Brett David Hill was sentenced to 17 years in prison for the kidnapping and rape of an 11-year-old girl.
However, he filed a notice of intention to appeal against the severity of the sentence, prompting the New South Wales Director of Public Prosecutions (DPP) to appeal against the leniency of Hill’s sentence.
The 2018 attack began after Hill kidnapped the girl in Newcastle while threatening her with a pair of scissors. He then raped her in three different locations.
In her testimony, the schoolgirl told the court how Hill ruined her childhood, left her in permanent fear of strangers, and made her consider suicide.
Hill received a maximum sentence of 23 years and six months, with parole eligibility after 17 years.
According to Judge Roy Ellis, Hill’s crime was extreme, and he showed no sympathy, empathy, or compassion as he attacked the girl.
Hill, 49, has been attacked several times since he was imprisoned, and is eligible for parole in 2035.
According to Hill, he’d binged on pornography and had been smoking synthetic cannabis before the attack. He therefore was unable to explain his crime.
“That is the big question with me, is why I did such a thing,” he told a psychiatrist.
On June 12, 2018, the girl was walking through Hudson Park at Adamstown Heights at about 9.15 a.m. when Hill abducted her. For five hours, the father-of-three sexually and indecently assaulted the 11-year-old before releasing her at Kotara railway station at about 2.15 p.m.
Following the assault, Hill placed a plastic bag over the girl’s head, dropped her at the train station and told her to walk home.
The girl gave a detailed description of her attacker, which led to Hill’s arrest four days later.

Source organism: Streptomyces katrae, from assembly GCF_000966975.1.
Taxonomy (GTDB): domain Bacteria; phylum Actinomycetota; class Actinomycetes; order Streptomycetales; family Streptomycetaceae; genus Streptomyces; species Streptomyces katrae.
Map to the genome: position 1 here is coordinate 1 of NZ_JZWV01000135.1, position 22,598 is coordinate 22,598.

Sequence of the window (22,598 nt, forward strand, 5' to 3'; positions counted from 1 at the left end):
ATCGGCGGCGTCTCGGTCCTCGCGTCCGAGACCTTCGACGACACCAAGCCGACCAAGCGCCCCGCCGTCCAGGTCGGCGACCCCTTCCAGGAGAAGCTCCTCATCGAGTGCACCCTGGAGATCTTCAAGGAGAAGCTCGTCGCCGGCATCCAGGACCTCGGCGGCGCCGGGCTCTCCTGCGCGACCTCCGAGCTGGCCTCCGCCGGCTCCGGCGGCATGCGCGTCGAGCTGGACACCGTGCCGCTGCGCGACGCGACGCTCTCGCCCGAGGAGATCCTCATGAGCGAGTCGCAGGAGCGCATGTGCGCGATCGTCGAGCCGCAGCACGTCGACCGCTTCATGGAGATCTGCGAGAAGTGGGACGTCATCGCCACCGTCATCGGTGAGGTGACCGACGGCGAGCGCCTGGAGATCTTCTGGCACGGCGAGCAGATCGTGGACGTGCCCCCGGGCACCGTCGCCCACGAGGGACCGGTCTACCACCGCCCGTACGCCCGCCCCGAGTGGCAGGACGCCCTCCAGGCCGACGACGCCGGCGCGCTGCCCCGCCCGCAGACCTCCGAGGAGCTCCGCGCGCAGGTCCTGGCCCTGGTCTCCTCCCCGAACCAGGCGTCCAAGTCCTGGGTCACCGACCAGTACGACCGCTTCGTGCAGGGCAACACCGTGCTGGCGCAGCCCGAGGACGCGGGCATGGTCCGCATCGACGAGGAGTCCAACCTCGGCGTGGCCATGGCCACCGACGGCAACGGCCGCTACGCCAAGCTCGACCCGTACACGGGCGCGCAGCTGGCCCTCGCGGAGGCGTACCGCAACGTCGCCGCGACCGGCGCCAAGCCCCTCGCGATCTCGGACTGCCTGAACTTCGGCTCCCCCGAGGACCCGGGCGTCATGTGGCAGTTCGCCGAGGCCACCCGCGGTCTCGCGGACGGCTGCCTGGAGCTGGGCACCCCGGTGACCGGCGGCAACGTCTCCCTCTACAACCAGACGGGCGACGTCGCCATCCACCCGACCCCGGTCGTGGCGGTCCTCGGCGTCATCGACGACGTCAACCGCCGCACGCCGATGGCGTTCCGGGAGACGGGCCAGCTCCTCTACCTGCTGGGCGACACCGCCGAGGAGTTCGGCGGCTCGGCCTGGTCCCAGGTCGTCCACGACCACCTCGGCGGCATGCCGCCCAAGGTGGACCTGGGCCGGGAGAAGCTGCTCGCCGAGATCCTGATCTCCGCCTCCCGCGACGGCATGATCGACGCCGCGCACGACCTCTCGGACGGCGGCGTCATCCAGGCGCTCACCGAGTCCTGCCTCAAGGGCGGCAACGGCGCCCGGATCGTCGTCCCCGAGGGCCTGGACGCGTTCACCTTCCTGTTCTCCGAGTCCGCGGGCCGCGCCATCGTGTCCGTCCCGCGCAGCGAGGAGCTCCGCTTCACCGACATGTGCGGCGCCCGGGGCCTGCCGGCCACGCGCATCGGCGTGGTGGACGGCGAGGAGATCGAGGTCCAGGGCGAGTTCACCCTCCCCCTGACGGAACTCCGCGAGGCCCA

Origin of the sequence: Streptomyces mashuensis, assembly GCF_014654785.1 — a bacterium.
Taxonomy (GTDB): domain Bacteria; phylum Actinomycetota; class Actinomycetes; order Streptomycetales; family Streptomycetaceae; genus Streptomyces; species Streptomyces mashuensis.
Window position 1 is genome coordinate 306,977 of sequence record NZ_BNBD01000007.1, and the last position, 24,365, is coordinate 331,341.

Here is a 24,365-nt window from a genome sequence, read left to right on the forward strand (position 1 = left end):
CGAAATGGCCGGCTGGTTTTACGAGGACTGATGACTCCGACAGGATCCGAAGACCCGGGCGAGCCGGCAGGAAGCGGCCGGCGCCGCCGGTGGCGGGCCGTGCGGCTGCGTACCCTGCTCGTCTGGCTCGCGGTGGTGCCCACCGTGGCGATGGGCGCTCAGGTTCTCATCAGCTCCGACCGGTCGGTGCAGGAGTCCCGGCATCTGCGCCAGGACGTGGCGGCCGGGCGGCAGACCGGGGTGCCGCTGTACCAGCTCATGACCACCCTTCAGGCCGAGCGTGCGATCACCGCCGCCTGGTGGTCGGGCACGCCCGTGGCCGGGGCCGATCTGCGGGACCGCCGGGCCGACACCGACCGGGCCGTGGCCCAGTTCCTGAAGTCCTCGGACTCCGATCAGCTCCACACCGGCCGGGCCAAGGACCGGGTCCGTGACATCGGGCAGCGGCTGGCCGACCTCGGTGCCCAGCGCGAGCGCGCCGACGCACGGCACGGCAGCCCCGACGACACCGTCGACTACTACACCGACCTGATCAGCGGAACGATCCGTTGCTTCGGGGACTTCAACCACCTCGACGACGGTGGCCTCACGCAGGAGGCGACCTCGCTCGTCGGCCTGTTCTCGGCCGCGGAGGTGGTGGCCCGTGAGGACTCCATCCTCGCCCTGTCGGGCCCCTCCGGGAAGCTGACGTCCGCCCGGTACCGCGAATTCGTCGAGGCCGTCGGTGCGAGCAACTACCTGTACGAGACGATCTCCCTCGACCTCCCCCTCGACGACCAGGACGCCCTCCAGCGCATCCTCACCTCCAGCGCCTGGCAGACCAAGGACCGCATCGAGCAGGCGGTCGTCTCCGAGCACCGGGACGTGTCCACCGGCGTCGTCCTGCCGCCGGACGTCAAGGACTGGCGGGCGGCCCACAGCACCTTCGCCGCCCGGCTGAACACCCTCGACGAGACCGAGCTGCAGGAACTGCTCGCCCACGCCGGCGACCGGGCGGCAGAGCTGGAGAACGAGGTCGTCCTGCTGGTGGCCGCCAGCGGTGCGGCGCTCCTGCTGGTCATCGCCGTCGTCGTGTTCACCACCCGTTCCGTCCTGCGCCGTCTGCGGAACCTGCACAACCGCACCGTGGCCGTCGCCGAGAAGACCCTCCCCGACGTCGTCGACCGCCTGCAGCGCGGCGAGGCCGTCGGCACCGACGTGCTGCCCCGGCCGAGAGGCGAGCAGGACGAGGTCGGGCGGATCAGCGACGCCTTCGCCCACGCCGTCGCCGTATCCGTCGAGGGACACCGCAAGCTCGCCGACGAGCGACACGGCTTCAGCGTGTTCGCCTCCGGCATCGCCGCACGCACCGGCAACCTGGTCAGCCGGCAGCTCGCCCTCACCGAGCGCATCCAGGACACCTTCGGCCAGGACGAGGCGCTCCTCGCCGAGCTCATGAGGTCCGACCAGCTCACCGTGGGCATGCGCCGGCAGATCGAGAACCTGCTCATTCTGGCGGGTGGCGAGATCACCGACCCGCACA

In her victim impact statement, the girl told the court: “It is important that you hear what I have to say to you. I have been waiting for this day to tell you how I feel and how you have affected my life.”
“Today, tomorrow and years ahead, I will be scarred and never cured. I may look strong and brave on the outside but on the inside I’m breaking down. I feel like I’m on a rollercoaster, going up and falling back down,” she said. “Before all this happened, I was carefree, happy, excited. I used to think I was pretty and be a confident person. I was scared of nothing. My life was so happy back then. I used to walk around town with a big smile. I loved my life and my world was safe. I had nothing to worry about.”
“That day started with me going to school like I did every other morning. I was excited to see my friends. You kidnapped and raped me. My life as I knew it is forever changed. Every night I lie awake and look around my room. I can’t sleep and my body will be shaking. I see your face everywhere in places that should be safe, like when I play sport, in class, at home. I get so distressed and upset. I feel like my life is threatened over and over again,” the girl continued, her mother and dog by her side.
“I have had suicidal thoughts because I want the pain to stop and to be in control of my thoughts and my feelings. I will deal with this for the rest of my life. I have come a long way from when this first happened and I have achieved and survived a lot,” she told her attacker. “But, I often feel like a damaged girl. I have noticed it gets harder and harder as I get older because I understand more. You violated me on that long day but it it has impacted the rest of my life. You took away my safety and my life as I knew it. But I survived and I am holding you accountable. You will have to live with what you did to me. I can never forgive you.”
As Hill was led away from court, the girl’s father yelled: “I hope you burn in hell, you scum.”